"Aye, sometimes the wind and rain are relentless but I love to see the hills of home slipping by and watching the wildlife - mountain hares, red deer and the occasional fox, with buzzards hanging overhead. Wild flowers change with the season and I once saw baby stoats playing among them on the verge. My most favourite of all though is hearing the evening call of the curlew, bubbling up from the darkening moor. It keeps me company."

I asked Sandy how important these other aspects of the outdoors were to him? I very rarely hear mountain guides or professional climbers rhapsodise about wildlife...

"It's all part of mountaineering, and mountains are a huge part of my life. They always have been, ever since my twin brother Greg and I ranged free in the hills close to Dalwhinnie when we were boys. It was on these hills we learned to pace ourselves, something I still do on the mountains, keeping a steady pace - guide's pace we call it.

"I remember grouse beating when Greg and I were teenagers. Walking the Haughs of Cromdale, Dorback and the Kinveachy, a line of school kids and impoverished students waving white cotton flags, or more officially 'driving' grouse so they would fly over foreigners' guns and be shot. Black labradors, springer spaniels and Irish red setters would collect the shot birds, which were of more value to the shooters than us country peasants. Greg and I could gallop over the hills at an impressive rate and a friendly old gamekeeper called Charlie Oswald used to shout at us: 'Boys,if you run in the morning you'll be exhausted by night!' The last drive would come and as we made our way back to the vehicles that would take us home we would run by old Charlie the gamekeeper, laughing and shouting as we passed him: 'That's right Charlie, if you run in the morning...'"

Sandy Allan has been climbing mountains for as long as he can remember. It's simply in his blood. As a youngster he wanted to be a shepherd, just so he could spend a lifetime in the hills, but recreational climbing saw him team up with a number of friends and make a series of bold and adventurous new routes, particularly in the Cairngorms, his hills of home. He also served time as a member of the Cairngorms Mountain Rescue Team, honing the skills and practising the judgements that were to later make him one of the best mountain guides in the business.

And those hard-earned skills probably saved the lives of the two Scots on Nanga Parbat. When Cathy O’Dowd and the Sherpas left Cathy had mistakenly descended with Sandy’s lighter in her pocket. Sometime later, after summiting, it was discovered that Rick’s lighter wasn’t working. This was serious, because they didn’t have the means to melt snow for drinking water, and dehydration at altitude can lead very quickly to a life-threatening situation. At altitude the blood becomes thick and unless you can drink several litres of liquid every day the heart becomes incapable of pumping the blood to the heart and brain.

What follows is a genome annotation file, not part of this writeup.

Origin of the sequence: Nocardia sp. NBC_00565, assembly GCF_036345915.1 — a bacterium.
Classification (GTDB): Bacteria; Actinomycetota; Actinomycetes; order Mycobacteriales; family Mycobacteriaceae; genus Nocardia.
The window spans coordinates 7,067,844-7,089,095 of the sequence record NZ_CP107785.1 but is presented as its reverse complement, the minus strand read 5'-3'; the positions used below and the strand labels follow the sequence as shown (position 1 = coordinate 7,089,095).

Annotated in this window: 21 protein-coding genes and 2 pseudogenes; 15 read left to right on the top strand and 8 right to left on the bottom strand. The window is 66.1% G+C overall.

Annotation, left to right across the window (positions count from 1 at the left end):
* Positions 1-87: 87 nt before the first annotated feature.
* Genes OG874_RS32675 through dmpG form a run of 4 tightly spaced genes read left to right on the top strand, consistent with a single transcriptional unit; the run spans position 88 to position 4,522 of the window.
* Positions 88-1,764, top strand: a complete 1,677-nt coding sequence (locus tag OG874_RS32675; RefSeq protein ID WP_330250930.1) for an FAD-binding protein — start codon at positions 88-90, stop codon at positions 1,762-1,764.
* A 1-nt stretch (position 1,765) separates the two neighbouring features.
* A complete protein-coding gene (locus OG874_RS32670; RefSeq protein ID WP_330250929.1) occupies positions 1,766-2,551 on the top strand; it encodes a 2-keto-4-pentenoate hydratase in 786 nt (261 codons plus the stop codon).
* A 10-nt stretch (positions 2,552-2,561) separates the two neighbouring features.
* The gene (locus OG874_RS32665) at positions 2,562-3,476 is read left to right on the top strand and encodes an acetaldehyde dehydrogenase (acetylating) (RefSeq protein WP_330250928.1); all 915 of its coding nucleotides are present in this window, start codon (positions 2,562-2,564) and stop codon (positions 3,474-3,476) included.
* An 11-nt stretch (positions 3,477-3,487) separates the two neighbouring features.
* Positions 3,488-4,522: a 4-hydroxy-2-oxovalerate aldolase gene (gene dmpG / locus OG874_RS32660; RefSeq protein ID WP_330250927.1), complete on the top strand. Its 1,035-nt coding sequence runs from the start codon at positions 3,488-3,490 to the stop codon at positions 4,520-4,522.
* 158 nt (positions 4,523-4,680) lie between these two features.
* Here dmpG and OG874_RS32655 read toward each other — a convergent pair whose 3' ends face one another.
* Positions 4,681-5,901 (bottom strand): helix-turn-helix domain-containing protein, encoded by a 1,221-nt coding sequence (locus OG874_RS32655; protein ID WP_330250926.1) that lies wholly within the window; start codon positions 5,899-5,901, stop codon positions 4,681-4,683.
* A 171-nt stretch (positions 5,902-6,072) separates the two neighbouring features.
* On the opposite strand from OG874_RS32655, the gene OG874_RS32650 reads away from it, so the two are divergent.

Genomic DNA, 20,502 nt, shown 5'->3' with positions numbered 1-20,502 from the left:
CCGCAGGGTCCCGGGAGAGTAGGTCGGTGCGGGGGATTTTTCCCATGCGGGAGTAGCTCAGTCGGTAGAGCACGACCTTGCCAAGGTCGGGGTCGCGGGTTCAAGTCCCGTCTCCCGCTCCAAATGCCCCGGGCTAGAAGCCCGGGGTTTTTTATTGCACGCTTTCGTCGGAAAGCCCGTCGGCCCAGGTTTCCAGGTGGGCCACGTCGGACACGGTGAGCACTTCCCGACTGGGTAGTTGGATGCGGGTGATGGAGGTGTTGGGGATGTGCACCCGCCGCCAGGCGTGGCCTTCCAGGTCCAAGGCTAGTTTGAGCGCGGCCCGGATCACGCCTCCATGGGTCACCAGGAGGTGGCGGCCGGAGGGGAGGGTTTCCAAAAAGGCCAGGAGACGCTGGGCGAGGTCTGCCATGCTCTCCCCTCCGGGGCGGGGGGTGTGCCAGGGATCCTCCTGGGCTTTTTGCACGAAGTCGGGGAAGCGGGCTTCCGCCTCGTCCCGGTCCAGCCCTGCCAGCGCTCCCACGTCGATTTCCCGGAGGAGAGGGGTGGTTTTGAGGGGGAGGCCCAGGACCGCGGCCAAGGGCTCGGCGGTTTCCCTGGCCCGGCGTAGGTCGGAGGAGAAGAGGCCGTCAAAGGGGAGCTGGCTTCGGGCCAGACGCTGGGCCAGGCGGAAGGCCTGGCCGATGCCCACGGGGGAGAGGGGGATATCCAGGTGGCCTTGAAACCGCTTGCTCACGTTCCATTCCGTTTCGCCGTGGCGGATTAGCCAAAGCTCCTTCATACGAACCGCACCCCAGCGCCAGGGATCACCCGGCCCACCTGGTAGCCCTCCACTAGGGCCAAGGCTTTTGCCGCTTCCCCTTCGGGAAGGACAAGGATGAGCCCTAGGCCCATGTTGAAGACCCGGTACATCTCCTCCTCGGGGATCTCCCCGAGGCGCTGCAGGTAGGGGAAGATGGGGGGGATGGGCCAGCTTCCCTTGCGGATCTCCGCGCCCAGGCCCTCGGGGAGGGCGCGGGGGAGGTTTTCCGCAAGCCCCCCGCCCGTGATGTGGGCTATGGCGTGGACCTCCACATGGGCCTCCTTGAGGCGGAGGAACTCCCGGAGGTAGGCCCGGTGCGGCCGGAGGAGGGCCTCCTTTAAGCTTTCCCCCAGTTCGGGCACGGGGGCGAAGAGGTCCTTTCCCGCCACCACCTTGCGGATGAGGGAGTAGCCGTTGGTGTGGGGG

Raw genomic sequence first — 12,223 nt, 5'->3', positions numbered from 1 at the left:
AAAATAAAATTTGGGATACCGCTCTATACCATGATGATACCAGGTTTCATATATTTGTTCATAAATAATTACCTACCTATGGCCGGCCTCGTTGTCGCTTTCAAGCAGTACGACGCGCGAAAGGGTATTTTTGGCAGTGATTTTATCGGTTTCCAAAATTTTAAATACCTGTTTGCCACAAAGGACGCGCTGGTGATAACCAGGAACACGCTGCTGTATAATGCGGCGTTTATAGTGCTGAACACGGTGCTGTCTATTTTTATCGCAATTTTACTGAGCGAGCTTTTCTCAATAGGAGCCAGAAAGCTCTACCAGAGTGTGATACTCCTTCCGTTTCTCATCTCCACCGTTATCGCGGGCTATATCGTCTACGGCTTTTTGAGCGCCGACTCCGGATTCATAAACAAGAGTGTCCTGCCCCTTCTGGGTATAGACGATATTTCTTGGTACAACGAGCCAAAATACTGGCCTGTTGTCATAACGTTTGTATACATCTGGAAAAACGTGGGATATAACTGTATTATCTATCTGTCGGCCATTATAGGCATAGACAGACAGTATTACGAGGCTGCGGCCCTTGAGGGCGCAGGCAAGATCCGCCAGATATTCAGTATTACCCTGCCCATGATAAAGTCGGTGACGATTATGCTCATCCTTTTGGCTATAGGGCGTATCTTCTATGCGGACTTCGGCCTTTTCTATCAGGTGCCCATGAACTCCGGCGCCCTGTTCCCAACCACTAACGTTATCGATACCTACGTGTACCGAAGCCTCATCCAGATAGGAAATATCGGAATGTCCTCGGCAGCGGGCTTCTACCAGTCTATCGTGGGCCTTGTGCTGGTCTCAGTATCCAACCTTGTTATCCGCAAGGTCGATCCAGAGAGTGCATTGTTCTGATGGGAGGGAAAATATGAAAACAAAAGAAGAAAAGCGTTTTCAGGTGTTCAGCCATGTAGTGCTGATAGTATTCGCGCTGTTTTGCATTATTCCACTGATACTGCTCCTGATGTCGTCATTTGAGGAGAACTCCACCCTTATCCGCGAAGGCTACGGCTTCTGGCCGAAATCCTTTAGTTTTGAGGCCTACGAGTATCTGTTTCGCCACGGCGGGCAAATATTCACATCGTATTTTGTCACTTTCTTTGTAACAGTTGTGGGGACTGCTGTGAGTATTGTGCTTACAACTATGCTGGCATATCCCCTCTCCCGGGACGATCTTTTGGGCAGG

The pair then spent over 72 hours at altitude without water – they were exhausted and hallucinating, they were challenging the impossible. It was during this intense survival period, on the tight borderline between life and death, that another aspect of Sandy's highland upbringing came to the fore and kept his mind optimistic and positive. His mother had been a Free Presbyterian and Sandy and his brother and sister had been brought up with a strong sense of faith. In his book he describes his religion as somewhere between Bhuddism and Christianity, "sitting in the middle of life's proverbial rocky road" but there is little doubt that there is a spiritual force in Sandy Allan's life that offers him great peace and contentment, even in times of extreme turmoil, such as descending Nanga Parbat's notorious Diamir Face.

"I still retain a hunger for Christian expression, a solid connection to the faith I'd experienced as a child. I'm used to the intellectual rejection by others of religious feeling. It's easy to justify disbelief, to say there is nothing out there in the dark. I often wonder about my own faith, and I acknowledge that I'm probably less devout than I should be, but I still carry the feeling of something good watching over me. That was important on the Mazeno Ridge."

A few paragraphs from Sandy’s book illustrate this sense of inner peace. On the descent from the summit Rick and Sandy were seriously suffering from exhaustion and dehydration. They had no proper bivouac equipment and their chances of survival were probably less than fifty-fifty...

"Darkness was on its way, it was chilly and I had only dug about three-quarters of our (snow) cave. I braced myself mentally and walked back round to my entrance, taking care to place my feet carefully. I watched the snowflakes fall and found myself mentally assessing the impact the current weather would have on the snowpack. I marvelled at the incredible dendritic shapes of the flakes as they lay on the fabric of my sleeve. I felt the wind on my skin. I noticed that I had noticed myself, a magnified me, reading these signs.

"Everything simply stopped for a moment and I saw nature at its wildest and best. I felt a realisation that something profound was happening. God stocktaking, I thought, ticking a list, two humans on the side of the mountain. I felt suddenly lifted up spiritually, encouraged and reassured. I felt totally at home in this wild environment. I was acutely aware of our exposure and my deep fear, but I felt I was now receiving some positive energy too, nature reassuring me that I was aware and had the skills and experience to handle all that was happening. I felt strong and absolutely convinced I could do what I needed to do. I don't know where it came from, but I knew I had the strength to continue."

In Some Lost Place - The First Ascent of Nanga Parbat's Mazeno Ridge, by Sandy Allan is published by Vertebrate Publishing and costs £24

This article was first published in the Scots Magazine where I write a monthly column called Cameron's Country.